You can have celiac disease and not even know it; that’s because half of people with this autoimmune disorder don’t have any symptoms.

So how do they learn they have it?

Usually it’s because they get tested because an immediate family member–who has symptoms–is diagnosed with it.

The Commonality of Celiac Disease

Celiac disease is more common than most people think, and most don’t have symptoms, says Stefano Guandalini, MD, Founder and Medical Director, The University of Chicago Celiac Disease Center.

The condition is more common than many doctors believe, which is why it takes an average of nine years for this autoimmune disorder to finally be diagnosed in an ailing patient.


Can you have active celiac disease yet no symptoms? 

Dr. Guandalini explains, “Yes, in fact, the majority of people with celiac disease have no symptoms at all.” So what brings these individuals to the diagnostics stage if they don’t have symptoms?

Perhaps a first-degree relative has CD and they decided to get tested.

Another way a person, without symptoms, can discover he has celiac disease is if he learns he has the gene/s for the disorder, and decides to get a blood test for CD – which turns up positive for tissue transglutaminase antibodies. The positive blood test then leads to a small-intestine biopsy.

Dr. Guandalini continues, “Even though they have no symptoms, when the disease is active it is doing the same harm internally.

“Ultimately, research has shown that celiac disease left untreated … with or without symptoms … can not only lead to serious complications, but it most definitely leads to a shorter life span.”

The University of Chicago Celiac Disease Center states: There are more than 200 signs and symptoms of celiac disease, yet a significant percentage of people with celiac disease have no symptoms at all. 

It continues:

The undamaged part of their small intestine is able to absorb enough nutrients to prevent symptoms.

However, people without symptoms are still at risk for some of the complications of celiac disease.

“To help diagnose celiac disease, physicians first test blood to measure levels of certain antibodies,” explains Dr. Guandalini.

“These antibodies are: the anti-tissue transglutaminase (tTG); the anti-endomysium (EMA); and the anti-deamidated gliadin peptides (DGP).”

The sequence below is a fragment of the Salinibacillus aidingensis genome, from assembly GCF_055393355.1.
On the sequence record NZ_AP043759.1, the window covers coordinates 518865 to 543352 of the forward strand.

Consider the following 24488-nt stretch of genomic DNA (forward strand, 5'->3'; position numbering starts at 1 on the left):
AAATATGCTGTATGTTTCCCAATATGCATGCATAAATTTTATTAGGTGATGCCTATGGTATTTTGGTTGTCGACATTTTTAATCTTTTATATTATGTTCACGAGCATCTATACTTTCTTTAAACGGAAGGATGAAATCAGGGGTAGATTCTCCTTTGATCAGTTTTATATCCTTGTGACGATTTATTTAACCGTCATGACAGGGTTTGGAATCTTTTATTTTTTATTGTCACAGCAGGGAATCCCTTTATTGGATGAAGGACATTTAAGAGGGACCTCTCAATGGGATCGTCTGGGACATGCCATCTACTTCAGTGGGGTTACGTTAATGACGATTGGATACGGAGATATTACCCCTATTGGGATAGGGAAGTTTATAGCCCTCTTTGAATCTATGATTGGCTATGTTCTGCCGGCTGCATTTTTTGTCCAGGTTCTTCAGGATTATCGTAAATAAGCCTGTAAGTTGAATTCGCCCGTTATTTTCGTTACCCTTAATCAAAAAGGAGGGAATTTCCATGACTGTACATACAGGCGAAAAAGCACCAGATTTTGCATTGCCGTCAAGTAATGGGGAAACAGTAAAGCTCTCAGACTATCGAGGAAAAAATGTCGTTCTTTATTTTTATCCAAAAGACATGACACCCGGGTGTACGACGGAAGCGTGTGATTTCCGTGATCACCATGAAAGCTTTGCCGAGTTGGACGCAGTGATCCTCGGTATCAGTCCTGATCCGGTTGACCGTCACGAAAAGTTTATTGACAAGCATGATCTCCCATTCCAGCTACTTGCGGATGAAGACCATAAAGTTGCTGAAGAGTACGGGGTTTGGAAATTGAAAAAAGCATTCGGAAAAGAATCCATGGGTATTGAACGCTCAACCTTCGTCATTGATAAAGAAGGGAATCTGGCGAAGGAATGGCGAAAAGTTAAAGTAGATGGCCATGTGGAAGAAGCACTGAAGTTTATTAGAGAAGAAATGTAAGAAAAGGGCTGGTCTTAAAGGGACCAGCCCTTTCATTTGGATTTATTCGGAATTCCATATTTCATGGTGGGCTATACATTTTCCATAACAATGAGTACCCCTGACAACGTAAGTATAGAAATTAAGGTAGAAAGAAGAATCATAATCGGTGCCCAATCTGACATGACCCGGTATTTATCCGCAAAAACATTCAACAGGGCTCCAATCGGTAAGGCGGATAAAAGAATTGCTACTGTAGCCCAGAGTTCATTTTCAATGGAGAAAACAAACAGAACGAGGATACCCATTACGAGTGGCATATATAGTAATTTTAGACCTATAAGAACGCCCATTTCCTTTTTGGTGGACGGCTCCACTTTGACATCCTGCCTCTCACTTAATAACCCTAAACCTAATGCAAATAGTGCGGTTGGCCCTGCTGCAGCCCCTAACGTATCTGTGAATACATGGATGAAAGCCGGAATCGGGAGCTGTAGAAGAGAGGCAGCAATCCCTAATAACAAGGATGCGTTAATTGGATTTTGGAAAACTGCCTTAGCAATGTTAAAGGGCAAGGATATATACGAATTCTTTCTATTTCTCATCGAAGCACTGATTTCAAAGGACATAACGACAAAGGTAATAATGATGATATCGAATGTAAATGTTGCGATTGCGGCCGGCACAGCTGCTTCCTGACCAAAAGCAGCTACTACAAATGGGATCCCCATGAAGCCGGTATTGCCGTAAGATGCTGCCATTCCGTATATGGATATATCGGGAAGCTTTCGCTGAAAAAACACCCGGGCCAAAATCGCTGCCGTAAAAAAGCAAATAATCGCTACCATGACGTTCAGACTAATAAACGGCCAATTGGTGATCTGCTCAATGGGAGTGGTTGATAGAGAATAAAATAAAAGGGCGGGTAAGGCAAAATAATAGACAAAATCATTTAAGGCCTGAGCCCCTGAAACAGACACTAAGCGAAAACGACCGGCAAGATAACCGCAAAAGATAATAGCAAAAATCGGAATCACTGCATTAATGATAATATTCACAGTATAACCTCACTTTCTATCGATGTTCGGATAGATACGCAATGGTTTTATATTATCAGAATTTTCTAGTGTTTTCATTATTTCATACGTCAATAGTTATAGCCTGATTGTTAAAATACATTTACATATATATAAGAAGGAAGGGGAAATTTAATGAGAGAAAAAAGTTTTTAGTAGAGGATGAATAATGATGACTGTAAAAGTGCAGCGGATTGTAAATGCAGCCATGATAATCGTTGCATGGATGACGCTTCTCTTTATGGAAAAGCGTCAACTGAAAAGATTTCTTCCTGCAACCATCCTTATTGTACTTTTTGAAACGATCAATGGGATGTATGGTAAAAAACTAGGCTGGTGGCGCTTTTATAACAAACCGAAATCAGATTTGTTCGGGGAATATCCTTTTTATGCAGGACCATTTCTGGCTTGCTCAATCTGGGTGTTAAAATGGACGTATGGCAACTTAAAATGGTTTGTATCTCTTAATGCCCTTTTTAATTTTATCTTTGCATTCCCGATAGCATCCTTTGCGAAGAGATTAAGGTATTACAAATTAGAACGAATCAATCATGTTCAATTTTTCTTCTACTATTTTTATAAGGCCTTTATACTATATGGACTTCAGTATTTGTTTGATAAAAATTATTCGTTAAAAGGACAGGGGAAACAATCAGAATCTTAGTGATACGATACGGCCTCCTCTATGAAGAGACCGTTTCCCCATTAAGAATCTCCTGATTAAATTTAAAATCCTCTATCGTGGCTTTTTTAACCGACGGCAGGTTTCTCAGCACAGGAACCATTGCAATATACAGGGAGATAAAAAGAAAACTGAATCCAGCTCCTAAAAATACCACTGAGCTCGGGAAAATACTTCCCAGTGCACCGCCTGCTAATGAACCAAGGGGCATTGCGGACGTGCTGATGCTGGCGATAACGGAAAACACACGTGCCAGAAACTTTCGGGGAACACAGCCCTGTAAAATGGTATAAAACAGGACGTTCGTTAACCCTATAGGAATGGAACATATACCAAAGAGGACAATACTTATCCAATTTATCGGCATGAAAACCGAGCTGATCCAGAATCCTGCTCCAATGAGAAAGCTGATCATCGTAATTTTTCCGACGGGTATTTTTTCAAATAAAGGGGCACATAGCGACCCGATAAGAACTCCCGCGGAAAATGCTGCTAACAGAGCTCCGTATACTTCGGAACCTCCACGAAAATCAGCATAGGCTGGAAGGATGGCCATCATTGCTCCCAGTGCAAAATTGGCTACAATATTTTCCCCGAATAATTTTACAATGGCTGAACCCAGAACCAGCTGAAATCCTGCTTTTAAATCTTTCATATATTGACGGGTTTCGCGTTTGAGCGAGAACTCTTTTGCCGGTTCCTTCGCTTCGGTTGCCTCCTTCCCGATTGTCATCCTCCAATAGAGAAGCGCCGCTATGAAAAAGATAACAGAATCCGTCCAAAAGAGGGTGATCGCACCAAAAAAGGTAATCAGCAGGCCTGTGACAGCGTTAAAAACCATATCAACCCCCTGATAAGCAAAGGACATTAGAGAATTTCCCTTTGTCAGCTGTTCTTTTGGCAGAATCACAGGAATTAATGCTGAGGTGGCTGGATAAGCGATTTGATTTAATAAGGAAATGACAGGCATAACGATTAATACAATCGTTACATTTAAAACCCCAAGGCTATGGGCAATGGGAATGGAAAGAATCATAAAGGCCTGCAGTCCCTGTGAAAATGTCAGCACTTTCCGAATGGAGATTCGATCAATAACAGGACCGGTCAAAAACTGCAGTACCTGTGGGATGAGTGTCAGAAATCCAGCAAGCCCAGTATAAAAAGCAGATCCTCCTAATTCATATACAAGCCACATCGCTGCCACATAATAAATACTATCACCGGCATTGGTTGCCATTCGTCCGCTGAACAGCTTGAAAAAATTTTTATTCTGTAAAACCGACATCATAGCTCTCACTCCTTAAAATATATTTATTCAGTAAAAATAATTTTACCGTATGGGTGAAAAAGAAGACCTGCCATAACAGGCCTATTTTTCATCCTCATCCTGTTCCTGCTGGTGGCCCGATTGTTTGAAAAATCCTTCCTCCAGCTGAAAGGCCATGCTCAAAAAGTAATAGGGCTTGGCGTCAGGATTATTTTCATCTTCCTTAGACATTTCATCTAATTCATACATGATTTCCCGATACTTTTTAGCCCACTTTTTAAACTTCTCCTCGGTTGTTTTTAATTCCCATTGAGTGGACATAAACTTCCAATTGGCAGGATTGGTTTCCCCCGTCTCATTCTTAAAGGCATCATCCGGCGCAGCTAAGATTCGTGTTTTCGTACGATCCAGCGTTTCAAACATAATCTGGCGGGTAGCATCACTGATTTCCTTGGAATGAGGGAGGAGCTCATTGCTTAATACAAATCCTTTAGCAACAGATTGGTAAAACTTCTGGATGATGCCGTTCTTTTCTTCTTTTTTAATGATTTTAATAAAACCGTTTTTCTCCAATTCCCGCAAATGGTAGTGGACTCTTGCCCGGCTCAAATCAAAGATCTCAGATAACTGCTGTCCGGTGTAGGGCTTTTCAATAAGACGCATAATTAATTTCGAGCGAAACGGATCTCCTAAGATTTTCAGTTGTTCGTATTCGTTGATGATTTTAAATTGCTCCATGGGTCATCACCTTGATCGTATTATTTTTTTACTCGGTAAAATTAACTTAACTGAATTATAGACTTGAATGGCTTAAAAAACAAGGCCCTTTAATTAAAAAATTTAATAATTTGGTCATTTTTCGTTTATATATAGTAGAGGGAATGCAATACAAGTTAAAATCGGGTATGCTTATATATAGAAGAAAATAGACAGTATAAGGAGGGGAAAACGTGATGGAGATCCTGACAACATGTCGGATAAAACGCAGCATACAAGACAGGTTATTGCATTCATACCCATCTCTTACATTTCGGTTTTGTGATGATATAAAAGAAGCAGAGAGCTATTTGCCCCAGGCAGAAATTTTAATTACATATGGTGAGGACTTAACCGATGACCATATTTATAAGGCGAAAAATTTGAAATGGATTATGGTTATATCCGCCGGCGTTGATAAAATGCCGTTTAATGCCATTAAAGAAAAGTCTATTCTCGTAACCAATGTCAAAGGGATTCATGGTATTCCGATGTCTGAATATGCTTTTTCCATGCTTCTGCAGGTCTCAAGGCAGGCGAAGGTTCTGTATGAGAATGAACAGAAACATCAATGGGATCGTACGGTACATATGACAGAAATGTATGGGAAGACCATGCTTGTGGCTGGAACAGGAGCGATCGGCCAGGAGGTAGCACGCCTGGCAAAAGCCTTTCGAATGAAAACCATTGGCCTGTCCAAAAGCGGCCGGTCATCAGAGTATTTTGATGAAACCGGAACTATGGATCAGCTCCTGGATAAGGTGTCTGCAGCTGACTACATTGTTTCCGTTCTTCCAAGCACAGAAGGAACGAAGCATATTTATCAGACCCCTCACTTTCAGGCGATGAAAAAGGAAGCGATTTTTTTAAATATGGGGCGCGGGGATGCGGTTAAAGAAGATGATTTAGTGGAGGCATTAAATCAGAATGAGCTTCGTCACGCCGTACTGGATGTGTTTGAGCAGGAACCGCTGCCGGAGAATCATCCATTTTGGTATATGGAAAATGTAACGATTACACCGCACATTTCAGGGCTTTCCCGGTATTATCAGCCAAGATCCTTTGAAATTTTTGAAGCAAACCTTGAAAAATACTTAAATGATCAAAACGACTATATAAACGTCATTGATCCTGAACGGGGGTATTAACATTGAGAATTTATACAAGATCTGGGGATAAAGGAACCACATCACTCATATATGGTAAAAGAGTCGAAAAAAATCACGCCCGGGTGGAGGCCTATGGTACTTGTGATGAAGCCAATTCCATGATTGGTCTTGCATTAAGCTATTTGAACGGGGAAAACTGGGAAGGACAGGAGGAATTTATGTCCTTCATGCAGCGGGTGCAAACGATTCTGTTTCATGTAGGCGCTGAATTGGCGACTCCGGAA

He continues:

“A positive antibody test suggests that a person might be celiac, but it is not a conclusive test; a biopsy will be needed to confirm the diagnosis.

“The blood test is, in other words, a quite accurate” first step. If the test is positive, your doctor should know what steps to take next.

Symptoms of celiac disease (remember, not all patients have even ONE of these)…

  • Diarrhea
  • Constipation
  • Bloating
  • Abdominal pain
  • Vomiting
  • Weight loss
  • Grayish foul-smelling stools
  • Fatigue
  • Anemia
  • Tingling or numbness in the legs
  • Tooth discoloration
  • Pale sores inside the mouth
  • Unexplained infertility and miscarriages
  • Brittle bones
  • Depression.

The disorder, left untreated, raises the risk of bowel cancer, and can cause neurological problems. Treatment is eliminating gluten 100 percent, for life.

Kids and even babies can develop CD, and it can manifest itself by stunting their growth.

The most common symptom of celiac disease in adults is iron deficiency (anemia) that does not respond to therapy.

Dr. Guandalini’s scientific and professional career has focused on celiac disease. He’s also professor of pediatrics, chief, Section of Gastroenterology, The University of Chicago Comer Children’s Hospital. 
Lorra Garrick has been covering medical, fitness and cybersecurity topics for many years, having written thousands of articles for print magazines and websites, including as a ghostwriter. She’s also a former ACE-certified personal trainer.